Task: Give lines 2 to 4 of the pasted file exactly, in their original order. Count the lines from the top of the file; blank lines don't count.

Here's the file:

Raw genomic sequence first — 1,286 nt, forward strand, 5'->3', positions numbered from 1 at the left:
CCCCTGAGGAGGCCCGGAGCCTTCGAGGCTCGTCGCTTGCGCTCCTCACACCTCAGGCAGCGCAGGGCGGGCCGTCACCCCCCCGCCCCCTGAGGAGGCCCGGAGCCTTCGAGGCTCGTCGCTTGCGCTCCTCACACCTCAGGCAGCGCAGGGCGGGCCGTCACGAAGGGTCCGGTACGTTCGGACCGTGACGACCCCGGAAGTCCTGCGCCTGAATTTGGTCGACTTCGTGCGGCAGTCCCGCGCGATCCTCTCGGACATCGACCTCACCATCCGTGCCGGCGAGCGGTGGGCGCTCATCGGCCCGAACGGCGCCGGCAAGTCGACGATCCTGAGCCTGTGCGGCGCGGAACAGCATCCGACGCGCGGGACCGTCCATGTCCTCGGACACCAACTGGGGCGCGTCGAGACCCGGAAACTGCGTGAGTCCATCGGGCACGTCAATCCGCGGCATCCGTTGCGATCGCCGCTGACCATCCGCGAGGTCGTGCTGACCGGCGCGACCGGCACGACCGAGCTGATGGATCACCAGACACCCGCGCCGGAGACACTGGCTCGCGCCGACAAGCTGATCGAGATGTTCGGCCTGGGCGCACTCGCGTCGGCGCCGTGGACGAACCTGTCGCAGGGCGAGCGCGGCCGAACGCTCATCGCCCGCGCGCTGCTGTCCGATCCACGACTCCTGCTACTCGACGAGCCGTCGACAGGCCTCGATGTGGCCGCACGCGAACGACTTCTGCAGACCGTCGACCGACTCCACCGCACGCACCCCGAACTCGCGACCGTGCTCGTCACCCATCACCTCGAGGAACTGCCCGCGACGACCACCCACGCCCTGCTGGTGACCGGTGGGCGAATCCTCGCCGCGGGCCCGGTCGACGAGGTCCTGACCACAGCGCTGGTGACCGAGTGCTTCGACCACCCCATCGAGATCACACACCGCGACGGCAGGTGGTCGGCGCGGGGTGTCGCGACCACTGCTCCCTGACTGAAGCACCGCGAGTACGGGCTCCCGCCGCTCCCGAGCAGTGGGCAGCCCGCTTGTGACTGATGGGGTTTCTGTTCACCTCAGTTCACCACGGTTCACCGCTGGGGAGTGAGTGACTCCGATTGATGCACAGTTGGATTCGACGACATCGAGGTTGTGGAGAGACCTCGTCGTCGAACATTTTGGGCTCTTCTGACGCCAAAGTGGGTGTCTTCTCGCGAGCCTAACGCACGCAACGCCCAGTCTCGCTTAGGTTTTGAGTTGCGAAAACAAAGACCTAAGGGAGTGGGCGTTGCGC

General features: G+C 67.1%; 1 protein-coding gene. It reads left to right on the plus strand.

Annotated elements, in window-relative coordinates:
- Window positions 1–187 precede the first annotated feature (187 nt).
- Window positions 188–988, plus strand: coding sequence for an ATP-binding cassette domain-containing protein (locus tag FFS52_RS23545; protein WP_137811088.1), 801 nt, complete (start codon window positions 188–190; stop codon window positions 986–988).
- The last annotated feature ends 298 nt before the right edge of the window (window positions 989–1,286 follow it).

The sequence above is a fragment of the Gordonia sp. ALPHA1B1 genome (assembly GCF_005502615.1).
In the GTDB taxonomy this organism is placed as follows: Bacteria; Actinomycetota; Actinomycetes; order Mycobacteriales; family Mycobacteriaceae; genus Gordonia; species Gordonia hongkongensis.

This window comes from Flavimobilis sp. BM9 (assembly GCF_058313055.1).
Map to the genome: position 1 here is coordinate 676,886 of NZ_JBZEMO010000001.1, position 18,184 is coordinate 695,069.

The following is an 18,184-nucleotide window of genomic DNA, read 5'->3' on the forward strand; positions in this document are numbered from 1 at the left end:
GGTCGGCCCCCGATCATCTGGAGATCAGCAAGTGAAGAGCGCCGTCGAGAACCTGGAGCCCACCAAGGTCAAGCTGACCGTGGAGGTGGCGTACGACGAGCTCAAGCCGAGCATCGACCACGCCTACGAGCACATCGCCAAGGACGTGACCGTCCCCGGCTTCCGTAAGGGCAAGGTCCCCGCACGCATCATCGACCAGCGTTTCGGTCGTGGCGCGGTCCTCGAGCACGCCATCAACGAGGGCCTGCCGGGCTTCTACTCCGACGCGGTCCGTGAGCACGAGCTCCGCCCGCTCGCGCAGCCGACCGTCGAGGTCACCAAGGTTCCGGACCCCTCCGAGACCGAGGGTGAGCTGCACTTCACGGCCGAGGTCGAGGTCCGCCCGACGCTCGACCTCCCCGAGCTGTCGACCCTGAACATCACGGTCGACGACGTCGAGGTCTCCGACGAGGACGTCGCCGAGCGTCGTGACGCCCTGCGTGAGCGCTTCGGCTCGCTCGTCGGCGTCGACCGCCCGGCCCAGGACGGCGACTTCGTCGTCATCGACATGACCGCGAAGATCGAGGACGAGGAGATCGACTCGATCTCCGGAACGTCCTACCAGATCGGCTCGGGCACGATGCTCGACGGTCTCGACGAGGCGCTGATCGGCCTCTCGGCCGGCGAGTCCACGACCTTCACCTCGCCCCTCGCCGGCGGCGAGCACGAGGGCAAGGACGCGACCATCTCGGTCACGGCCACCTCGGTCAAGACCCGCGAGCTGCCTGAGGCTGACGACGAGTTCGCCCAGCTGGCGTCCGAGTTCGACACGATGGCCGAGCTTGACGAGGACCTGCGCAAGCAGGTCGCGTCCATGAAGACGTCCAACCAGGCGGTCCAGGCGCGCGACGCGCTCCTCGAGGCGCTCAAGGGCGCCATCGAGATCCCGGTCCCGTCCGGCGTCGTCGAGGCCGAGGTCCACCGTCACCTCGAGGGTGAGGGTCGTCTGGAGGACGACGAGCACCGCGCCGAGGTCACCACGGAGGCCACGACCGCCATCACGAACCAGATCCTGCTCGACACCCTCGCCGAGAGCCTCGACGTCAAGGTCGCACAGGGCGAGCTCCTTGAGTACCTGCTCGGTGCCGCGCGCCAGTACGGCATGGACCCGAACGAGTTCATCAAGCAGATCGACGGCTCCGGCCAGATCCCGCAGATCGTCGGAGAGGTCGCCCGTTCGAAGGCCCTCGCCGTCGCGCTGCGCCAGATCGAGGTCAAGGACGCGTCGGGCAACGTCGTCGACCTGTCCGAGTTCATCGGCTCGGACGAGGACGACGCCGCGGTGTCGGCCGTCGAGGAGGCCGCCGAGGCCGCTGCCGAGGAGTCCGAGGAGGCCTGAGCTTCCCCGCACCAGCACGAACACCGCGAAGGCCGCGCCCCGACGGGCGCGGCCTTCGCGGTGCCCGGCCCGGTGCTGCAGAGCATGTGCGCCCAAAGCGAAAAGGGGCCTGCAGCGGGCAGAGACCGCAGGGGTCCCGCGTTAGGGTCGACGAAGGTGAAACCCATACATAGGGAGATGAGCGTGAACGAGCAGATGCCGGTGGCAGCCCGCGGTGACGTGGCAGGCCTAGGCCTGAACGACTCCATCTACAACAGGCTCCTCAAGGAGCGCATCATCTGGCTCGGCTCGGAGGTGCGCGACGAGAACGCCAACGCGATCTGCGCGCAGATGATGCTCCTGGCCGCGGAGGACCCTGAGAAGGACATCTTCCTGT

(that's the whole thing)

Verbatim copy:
CCCCTGAGGAGGCCCGGAGCCTTCGAGGCTCGTCGCTTGCGCTCCTCACACCTCAGGCAGCGCAGGGCGGGCCGTCACCCCCCCGCCCCCTGAGGAGGCCCGGAGCCTTCGAGGCTCGTCGCTTGCGCTCCTCACACCTCAGGCAGCGCAGGGCGGGCCGTCACGAAGGGTCCGGTACGTTCGGACCGTGACGACCCCGGAAGTCCTGCGCCTGAATTTGGTCGACTTCGTGCGGCAGTCCCGCGCGATCCTCTCGGACATCGACCTCACCATCCGTGCCGGCGAGCGGTGGGCGCTCATCGGCCCGAACGGCGCCGGCAAGTCGACGATCCTGAGCCTGTGCGGCGCGGAACAGCATCCGACGCGCGGGACCGTCCATGTCCTCGGACACCAACTGGGGCGCGTCGAGACCCGGAAACTGCGTGAGTCCATCGGGCACGTCAATCCGCGGCATCCGTTGCGATCGCCGCTGACCATCCGCGAGGTCGTGCTGACCGGCGCGACCGGCACGACCGAGCTGATGGATCACCAGACACCCGCGCCGGAGACACTGGCTCGCGCCGACAAGCTGATCGAGATGTTCGGCCTGGGCGCACTCGCGTCGGCGCCGTGGACGAACCTGTCGCAGGGCGAGCGCGGCCGAACGCTCATCGCCCGCGCGCTGCTGTCCGATCCACGACTCCTGCTACTCGACGAGCCGTCGACAGGCCTCGATGTGGCCGCACGCGAACGACTTCTGCAGACCGTCGACCGACTCCACCGCACGCACCCCGAACTCGCGACCGTGCTCGTCACCCATCACCTCGAGGAACTGCCCGCGACGACCACCCACGCCCTGCTGGTGACCGGTGGGCGAATCCTCGCCGCGGGCCCGGTCGACGAGGTCCTGACCACAGCGCTGGTGACCGAGTGCTTCGACCACCCCATCGAGATCACACACCGCGACGGCAGGTGGTCGGCGCGGGGTGTCGCGACCACTGCTCCCTGACTGAAGCACCGCGAGTACGGGCTCCCGCCGCTCCCGAGCAGTGGGCAGCCCGCTTGTGACTGATGGGGTTTCTGTTCACCTCAGTTCACCACGGTTCACCGCTGGGGAGTGAGTGACTCCGATTGATGCACAGTTGGATTCGACGACATCGAGGTTGTGGAGAGACCTCGTCGTCGAACATTTTGGGCTCTTCTGACGCCAAAGTGGGTGTCTTCTCGCGAGCCTAACGCACGCAACGCCCAGTCTCGCTTAGGTTTTGAGTTGCGAAAACAAAGACCTAAGGGAGTGGGCGTTGCGC

General features: G+C 67.1%; 1 protein-coding gene. It reads left to right on the plus strand.

Annotated elements, in window-relative coordinates: